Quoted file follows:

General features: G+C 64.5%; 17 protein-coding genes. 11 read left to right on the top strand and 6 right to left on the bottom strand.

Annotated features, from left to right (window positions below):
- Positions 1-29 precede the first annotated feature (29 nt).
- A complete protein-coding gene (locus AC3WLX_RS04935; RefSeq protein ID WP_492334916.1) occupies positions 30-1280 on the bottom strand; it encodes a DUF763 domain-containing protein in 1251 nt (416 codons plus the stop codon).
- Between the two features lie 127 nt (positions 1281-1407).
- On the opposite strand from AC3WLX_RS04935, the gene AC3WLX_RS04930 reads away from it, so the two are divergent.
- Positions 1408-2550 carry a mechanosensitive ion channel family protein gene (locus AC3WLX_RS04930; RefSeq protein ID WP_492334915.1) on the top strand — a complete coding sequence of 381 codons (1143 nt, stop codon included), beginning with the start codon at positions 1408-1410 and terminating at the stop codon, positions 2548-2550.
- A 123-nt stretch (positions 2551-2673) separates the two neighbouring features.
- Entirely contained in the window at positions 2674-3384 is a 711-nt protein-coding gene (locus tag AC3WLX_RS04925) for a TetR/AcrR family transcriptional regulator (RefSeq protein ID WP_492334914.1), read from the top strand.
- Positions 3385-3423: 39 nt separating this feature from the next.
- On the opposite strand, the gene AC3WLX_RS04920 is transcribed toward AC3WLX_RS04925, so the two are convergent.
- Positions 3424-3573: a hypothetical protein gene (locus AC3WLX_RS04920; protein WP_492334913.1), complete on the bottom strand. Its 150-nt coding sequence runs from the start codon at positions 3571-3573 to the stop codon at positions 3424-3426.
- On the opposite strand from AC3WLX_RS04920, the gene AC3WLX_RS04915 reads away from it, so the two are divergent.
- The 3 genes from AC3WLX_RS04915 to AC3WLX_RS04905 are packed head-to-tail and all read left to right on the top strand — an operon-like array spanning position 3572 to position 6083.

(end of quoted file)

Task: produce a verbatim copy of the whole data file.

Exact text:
General features: G+C 64.5%; 17 protein-coding genes. 11 read left to right on the top strand and 6 right to left on the bottom strand.

Annotated features, from left to right (window positions below):
- Positions 1-29 precede the first annotated feature (29 nt).
- A complete protein-coding gene (locus AC3WLX_RS04935; RefSeq protein ID WP_492334916.1) occupies positions 30-1280 on the bottom strand; it encodes a DUF763 domain-containing protein in 1251 nt (416 codons plus the stop codon).
- Between the two features lie 127 nt (positions 1281-1407).
- On the opposite strand from AC3WLX_RS04935, the gene AC3WLX_RS04930 reads away from it, so the two are divergent.
- Positions 1408-2550 carry a mechanosensitive ion channel family protein gene (locus AC3WLX_RS04930; RefSeq protein ID WP_492334915.1) on the top strand — a complete coding sequence of 381 codons (1143 nt, stop codon included), beginning with the start codon at positions 1408-1410 and terminating at the stop codon, positions 2548-2550.
- A 123-nt stretch (positions 2551-2673) separates the two neighbouring features.
- Entirely contained in the window at positions 2674-3384 is a 711-nt protein-coding gene (locus tag AC3WLX_RS04925) for a TetR/AcrR family transcriptional regulator (RefSeq protein ID WP_492334914.1), read from the top strand.
- Positions 3385-3423: 39 nt separating this feature from the next.
- On the opposite strand, the gene AC3WLX_RS04920 is transcribed toward AC3WLX_RS04925, so the two are convergent.
- Positions 3424-3573: a hypothetical protein gene (locus AC3WLX_RS04920; protein WP_492334913.1), complete on the bottom strand. Its 150-nt coding sequence runs from the start codon at positions 3571-3573 to the stop codon at positions 3424-3426.
- On the opposite strand from AC3WLX_RS04920, the gene AC3WLX_RS04915 reads away from it, so the two are divergent.
- The 3 genes from AC3WLX_RS04915 to AC3WLX_RS04905 are packed head-to-tail and all read left to right on the top strand — an operon-like array spanning position 3572 to position 6083.